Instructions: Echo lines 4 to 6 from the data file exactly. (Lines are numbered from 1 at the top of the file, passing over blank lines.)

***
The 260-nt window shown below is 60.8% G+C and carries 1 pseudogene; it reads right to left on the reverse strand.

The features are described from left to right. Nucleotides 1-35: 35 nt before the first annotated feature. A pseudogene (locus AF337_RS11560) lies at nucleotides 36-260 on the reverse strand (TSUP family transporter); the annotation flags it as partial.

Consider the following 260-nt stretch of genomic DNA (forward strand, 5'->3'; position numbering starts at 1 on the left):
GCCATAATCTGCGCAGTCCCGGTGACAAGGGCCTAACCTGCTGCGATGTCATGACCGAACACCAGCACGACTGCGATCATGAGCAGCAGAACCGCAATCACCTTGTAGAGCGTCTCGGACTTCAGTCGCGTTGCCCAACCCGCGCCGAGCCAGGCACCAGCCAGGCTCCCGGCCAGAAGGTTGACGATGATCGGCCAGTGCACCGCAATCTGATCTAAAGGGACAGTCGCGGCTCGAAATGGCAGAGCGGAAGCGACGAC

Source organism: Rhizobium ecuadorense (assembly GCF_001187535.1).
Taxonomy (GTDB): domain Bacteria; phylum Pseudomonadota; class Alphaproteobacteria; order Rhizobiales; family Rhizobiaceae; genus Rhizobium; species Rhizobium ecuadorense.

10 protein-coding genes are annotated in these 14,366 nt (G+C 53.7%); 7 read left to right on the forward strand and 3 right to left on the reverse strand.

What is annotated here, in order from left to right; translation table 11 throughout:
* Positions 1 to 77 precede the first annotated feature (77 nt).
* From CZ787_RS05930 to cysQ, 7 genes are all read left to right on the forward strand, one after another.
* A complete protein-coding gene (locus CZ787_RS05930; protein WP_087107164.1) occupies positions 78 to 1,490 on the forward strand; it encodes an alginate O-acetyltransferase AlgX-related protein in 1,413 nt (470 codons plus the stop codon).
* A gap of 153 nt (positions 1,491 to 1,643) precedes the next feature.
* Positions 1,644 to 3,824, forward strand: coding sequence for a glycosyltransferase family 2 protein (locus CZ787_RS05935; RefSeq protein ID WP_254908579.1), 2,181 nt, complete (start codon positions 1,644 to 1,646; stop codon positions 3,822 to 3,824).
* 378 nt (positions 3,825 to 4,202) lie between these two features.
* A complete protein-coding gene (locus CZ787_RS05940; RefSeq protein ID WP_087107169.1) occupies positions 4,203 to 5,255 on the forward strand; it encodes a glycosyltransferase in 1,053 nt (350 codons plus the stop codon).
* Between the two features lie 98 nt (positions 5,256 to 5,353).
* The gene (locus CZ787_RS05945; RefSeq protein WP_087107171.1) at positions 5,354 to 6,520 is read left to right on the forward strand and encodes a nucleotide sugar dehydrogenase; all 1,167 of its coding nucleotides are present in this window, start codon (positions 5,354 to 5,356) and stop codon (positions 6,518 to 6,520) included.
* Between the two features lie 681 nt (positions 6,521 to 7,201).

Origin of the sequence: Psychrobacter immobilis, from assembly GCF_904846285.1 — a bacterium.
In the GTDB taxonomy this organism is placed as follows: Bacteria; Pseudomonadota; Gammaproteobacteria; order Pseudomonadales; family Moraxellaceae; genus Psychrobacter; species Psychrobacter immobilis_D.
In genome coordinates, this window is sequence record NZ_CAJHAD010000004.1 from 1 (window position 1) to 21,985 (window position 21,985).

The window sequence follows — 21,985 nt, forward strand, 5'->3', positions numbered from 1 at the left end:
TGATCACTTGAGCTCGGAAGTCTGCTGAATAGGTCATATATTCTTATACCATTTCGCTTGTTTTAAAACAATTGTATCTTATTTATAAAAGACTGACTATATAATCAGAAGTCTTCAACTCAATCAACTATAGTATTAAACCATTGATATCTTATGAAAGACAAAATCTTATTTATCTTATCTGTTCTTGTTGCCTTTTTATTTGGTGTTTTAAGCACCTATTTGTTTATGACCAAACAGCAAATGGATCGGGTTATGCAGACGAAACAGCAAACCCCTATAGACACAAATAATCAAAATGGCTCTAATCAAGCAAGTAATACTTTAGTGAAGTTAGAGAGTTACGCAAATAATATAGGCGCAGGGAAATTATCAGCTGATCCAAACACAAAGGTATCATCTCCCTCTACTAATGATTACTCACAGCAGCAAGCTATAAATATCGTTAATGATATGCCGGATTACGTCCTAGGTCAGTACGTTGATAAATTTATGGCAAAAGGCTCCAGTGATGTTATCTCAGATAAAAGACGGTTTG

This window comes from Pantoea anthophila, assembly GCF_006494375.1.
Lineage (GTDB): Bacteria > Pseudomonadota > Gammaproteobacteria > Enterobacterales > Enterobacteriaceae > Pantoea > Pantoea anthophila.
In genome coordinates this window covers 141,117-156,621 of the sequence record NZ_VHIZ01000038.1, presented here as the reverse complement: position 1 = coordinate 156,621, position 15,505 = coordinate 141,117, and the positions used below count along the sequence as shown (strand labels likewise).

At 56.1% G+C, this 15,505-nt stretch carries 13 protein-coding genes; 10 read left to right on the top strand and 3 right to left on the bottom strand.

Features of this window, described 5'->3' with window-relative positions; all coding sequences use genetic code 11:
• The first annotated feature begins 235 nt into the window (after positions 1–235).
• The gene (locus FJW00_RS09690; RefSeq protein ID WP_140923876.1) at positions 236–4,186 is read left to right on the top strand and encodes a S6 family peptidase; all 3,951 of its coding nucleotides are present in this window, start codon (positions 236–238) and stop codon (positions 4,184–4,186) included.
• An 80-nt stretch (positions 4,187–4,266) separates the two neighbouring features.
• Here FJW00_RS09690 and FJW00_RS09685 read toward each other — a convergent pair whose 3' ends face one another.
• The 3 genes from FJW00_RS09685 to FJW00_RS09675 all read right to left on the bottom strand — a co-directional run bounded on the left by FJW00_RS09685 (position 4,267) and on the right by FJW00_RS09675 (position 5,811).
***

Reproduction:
GCCATAATCTGCGCAGTCCCGGTGACAAGGGCCTAACCTGCTGCGATGTCATGACCGAACACCAGCACGACTGCGATCATGAGCAGCAGAACCGCAATCACCTTGTAGAGCGTCTCGGACTTCAGTCGCGTTGCCCAACCCGCGCCGAGCCAGGCACCAGCCAGGCTCCCGGCCAGAAGGTTGACGATGATCGGCCAGTGCACCGCAATCTGATCTAAAGGGACAGTCGCGGCTCGAAATGGCAGAGCGGAAGCGACGAC

Source organism: Rhizobium ecuadorense (assembly GCF_001187535.1).
Taxonomy (GTDB): domain Bacteria; phylum Pseudomonadota; class Alphaproteobacteria; order Rhizobiales; family Rhizobiaceae; genus Rhizobium; species Rhizobium ecuadorense.